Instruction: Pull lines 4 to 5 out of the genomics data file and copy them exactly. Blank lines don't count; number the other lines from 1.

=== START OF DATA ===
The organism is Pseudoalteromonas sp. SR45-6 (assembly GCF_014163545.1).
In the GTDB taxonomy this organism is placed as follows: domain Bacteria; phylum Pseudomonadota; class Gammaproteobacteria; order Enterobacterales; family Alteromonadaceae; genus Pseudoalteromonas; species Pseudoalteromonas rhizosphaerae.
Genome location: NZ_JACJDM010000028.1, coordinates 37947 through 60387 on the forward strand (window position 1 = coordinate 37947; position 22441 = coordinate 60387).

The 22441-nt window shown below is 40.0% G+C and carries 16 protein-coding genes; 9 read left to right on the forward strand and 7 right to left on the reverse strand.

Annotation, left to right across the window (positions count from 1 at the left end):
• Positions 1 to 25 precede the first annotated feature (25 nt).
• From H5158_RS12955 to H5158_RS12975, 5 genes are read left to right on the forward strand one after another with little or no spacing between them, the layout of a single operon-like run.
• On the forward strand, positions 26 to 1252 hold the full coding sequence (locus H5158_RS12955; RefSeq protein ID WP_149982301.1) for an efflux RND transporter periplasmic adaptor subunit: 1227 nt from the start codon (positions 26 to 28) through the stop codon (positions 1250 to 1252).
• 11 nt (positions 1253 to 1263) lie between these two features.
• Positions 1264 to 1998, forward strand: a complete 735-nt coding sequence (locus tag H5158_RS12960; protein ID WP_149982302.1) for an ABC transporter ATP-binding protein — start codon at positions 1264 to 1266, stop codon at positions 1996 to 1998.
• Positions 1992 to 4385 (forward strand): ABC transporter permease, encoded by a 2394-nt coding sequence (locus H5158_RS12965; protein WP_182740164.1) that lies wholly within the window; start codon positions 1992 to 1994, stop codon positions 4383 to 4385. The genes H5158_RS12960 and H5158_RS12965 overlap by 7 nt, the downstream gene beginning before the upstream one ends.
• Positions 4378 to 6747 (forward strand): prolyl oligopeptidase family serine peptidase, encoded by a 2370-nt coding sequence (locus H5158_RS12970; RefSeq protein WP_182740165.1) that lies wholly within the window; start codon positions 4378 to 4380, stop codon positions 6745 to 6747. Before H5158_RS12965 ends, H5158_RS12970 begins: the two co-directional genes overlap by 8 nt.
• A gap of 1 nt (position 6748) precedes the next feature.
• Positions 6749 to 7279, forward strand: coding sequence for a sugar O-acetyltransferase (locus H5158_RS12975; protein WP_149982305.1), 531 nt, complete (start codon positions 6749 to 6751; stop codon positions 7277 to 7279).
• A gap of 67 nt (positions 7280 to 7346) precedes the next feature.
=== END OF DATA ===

The 22441-nt window shown below is 40.0% G+C and carries 16 protein-coding genes; 9 read left to right on the forward strand and 7 right to left on the reverse strand.

Annotation, left to right across the window (positions count from 1 at the left end):